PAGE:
12th Step Work

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I've recently stopped responding to a simple identification,but do say thank you after a share. And I notice others following suit.

R E: meetings

The chairperson is the only member who ought to say thank you. When the members respond as a group, that is chanting.
Chanting is a cult ritual and has no place in AA. We do not want to further the suspicion from the general public that
AA is some kind of cult.
When I share, I am not doing anything to be thanked
(applauded) for. I actually thank the group for listening
to me, because it helps me.
And you are right, it only takes one person to get a
ritual like this started. That is how the HI JOE! chant was
started in the 1980's. ANONYMOUS

Helping people into the door

To help someone to the door of A.A.and introduce them to the people in the fellowship is more important than helping them out.

Joined: 2011-06-27
Helping people into the door

Helping an alcoholic wherever u find them is paramount to staying sober in AA. That said, I can't decide between the two.
Neverthless, 12th step work, being service work, can happen (a) in district, area, or ad hoc activities; (b) in meetings silently with my butt in a chair; (c) in setting up chairs, making coffee, going to business meetings;etc.

The wisdom to know the difference

To carry the message rather than the Alcoholic should be clear to anyone - Even someone not able to sit up in their seat is a strong message and only in A.A. can bad examples be good ones and have a need to celebrate something we should of been doing long ago . LOL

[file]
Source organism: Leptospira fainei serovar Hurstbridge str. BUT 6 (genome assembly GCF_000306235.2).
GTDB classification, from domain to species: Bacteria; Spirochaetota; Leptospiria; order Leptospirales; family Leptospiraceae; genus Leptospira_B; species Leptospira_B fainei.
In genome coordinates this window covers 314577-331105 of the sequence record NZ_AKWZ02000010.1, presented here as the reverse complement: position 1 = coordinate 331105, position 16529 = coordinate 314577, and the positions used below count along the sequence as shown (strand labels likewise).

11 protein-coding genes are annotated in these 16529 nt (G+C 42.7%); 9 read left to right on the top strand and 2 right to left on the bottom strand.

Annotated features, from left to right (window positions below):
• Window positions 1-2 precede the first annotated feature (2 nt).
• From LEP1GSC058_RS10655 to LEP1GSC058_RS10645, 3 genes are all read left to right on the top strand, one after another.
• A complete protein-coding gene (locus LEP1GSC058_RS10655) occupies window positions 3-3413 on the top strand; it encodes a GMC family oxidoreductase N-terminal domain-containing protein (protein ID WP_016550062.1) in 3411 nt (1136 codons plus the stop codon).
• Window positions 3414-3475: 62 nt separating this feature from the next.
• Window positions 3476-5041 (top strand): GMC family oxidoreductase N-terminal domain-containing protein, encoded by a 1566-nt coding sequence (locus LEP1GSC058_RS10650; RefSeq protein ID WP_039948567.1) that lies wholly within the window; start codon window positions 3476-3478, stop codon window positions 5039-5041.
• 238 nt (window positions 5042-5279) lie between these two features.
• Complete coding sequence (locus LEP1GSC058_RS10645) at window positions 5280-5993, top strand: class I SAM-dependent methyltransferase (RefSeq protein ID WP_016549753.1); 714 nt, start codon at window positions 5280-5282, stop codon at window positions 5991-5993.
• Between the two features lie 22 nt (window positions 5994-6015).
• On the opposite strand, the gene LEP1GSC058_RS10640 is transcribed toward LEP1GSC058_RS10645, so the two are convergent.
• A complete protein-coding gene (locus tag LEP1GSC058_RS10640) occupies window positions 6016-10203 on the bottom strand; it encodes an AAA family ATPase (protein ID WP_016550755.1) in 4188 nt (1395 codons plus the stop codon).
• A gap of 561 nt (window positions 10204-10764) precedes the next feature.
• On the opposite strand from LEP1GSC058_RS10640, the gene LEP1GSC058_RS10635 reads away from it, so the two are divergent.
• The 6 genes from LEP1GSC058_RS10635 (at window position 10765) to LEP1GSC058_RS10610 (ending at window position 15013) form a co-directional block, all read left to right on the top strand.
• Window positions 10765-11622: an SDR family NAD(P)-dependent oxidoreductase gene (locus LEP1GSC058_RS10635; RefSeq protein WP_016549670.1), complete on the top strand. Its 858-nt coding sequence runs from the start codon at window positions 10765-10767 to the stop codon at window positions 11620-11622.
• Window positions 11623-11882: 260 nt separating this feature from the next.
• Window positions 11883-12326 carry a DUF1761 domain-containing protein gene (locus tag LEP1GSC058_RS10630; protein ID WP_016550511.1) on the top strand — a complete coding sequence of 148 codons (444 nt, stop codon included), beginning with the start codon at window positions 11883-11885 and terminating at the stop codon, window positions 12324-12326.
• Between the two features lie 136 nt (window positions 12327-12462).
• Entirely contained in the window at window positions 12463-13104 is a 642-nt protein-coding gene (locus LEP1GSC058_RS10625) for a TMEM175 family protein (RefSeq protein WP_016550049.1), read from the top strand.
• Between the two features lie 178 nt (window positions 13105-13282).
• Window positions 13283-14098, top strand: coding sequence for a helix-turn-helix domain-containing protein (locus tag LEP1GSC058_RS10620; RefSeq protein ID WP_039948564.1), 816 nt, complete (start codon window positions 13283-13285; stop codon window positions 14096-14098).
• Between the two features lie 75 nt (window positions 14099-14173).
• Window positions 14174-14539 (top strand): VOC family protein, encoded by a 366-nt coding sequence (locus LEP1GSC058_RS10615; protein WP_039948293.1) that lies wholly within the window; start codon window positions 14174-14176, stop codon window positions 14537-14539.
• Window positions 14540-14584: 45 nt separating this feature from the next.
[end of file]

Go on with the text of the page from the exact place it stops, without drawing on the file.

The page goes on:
Joined: 2011-06-06
Carrying the Message.

How do we best help the suffering alcoholic entering our rooms. Please endulge me a moment while I explain this to anyone who cares to listen. A dozen alcoholics are sitting
around a table. At the listed time a member who has been
chosen by the group rings the bell. My name is Bill and I
am an alcoholic. No one responds Hi Bill! or any other chant. Bill is simply admitting he is an alcoholic, with
a tinge of the fifth step, admitting it to others. The
preamble is read explaining what AA is. Bill speakes
about his experience with alcohol: the good, the bad
and the ugly, and explains in simple terms how he got
sober. No one applauds as he concludes his monologue. Bill
simply guides the sharing around the room, after explaining
that the meeting is an hour and everyone ought to be
given the opportunity to share. The meeting will end on time. The meeting is closed with a custom which has
been chosen by the group conscience. you will notice that
all members are treated equal, without any pidgeon status.
No one is made a spectacle of, or allowed to make a spectacle of themselves. No coins: No applause. Oldtimers
and newcomers come together as equals, totally. We need
the new member as much as he/she needs us, equally. This is
how Bill W. met with Dr Bob. And that is what worked. It
will still work that way. We don't have to fully understand
the process. We only need to be obedient. Follow the path
of our co-founders. Sure, each group is autonomous. There
are no AA police. We are responsible to police ourselves.
Are we willing to sacrifice our clamors and desires to
read, read and read: chant, shout, hoot and holler, and
distort our AA meetings into prayer groups, for the sake of
the alcoholic who still suffers? I hope and pray yes. God
can turn the tide, but we must help Him. Anonymous

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